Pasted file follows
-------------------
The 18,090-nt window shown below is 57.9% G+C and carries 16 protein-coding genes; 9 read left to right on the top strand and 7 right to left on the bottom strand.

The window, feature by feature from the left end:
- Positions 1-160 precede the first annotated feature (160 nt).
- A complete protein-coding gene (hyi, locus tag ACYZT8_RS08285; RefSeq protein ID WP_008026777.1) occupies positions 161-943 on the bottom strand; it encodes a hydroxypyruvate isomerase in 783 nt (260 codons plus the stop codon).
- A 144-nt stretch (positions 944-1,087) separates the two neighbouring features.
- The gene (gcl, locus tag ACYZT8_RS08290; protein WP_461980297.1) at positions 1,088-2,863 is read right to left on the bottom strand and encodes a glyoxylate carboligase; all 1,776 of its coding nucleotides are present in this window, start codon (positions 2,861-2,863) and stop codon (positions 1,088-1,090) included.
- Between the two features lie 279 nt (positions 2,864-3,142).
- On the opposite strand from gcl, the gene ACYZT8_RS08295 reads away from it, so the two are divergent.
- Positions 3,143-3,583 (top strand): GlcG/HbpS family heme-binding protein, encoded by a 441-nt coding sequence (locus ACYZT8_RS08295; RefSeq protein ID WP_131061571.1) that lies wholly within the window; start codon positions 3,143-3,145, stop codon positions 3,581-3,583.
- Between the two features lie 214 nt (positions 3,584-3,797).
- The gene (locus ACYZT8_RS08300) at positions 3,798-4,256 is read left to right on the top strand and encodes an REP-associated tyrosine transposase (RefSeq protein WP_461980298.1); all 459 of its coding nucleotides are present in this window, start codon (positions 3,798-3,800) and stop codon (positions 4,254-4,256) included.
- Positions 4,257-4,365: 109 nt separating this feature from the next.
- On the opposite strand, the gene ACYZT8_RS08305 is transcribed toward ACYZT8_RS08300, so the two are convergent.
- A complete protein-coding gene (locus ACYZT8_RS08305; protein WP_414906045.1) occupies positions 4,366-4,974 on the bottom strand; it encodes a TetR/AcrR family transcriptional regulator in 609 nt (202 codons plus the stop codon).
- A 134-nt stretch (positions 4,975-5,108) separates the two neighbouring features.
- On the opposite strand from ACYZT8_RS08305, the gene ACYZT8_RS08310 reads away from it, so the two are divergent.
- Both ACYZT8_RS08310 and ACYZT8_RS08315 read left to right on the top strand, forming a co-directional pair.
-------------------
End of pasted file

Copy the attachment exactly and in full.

The 18,090-nt window shown below is 57.9% G+C and carries 16 protein-coding genes; 9 read left to right on the top strand and 7 right to left on the bottom strand.

The window, feature by feature from the left end:
- Positions 1-160 precede the first annotated feature (160 nt).
- A complete protein-coding gene (hyi, locus tag ACYZT8_RS08285; RefSeq protein ID WP_008026777.1) occupies positions 161-943 on the bottom strand; it encodes a hydroxypyruvate isomerase in 783 nt (260 codons plus the stop codon).
- A 144-nt stretch (positions 944-1,087) separates the two neighbouring features.
- The gene (gcl, locus tag ACYZT8_RS08290; protein WP_461980297.1) at positions 1,088-2,863 is read right to left on the bottom strand and encodes a glyoxylate carboligase; all 1,776 of its coding nucleotides are present in this window, start codon (positions 2,861-2,863) and stop codon (positions 1,088-1,090) included.
- Between the two features lie 279 nt (positions 2,864-3,142).
- On the opposite strand from gcl, the gene ACYZT8_RS08295 reads away from it, so the two are divergent.
- Positions 3,143-3,583 (top strand): GlcG/HbpS family heme-binding protein, encoded by a 441-nt coding sequence (locus ACYZT8_RS08295; RefSeq protein ID WP_131061571.1) that lies wholly within the window; start codon positions 3,143-3,145, stop codon positions 3,581-3,583.
- Between the two features lie 214 nt (positions 3,584-3,797).
- The gene (locus ACYZT8_RS08300) at positions 3,798-4,256 is read left to right on the top strand and encodes an REP-associated tyrosine transposase (RefSeq protein WP_461980298.1); all 459 of its coding nucleotides are present in this window, start codon (positions 3,798-3,800) and stop codon (positions 4,254-4,256) included.
- Positions 4,257-4,365: 109 nt separating this feature from the next.
- On the opposite strand, the gene ACYZT8_RS08305 is transcribed toward ACYZT8_RS08300, so the two are convergent.
- A complete protein-coding gene (locus ACYZT8_RS08305; protein WP_414906045.1) occupies positions 4,366-4,974 on the bottom strand; it encodes a TetR/AcrR family transcriptional regulator in 609 nt (202 codons plus the stop codon).
- A 134-nt stretch (positions 4,975-5,108) separates the two neighbouring features.
- On the opposite strand from ACYZT8_RS08305, the gene ACYZT8_RS08310 reads away from it, so the two are divergent.
- Both ACYZT8_RS08310 and ACYZT8_RS08315 read left to right on the top strand, forming a co-directional pair.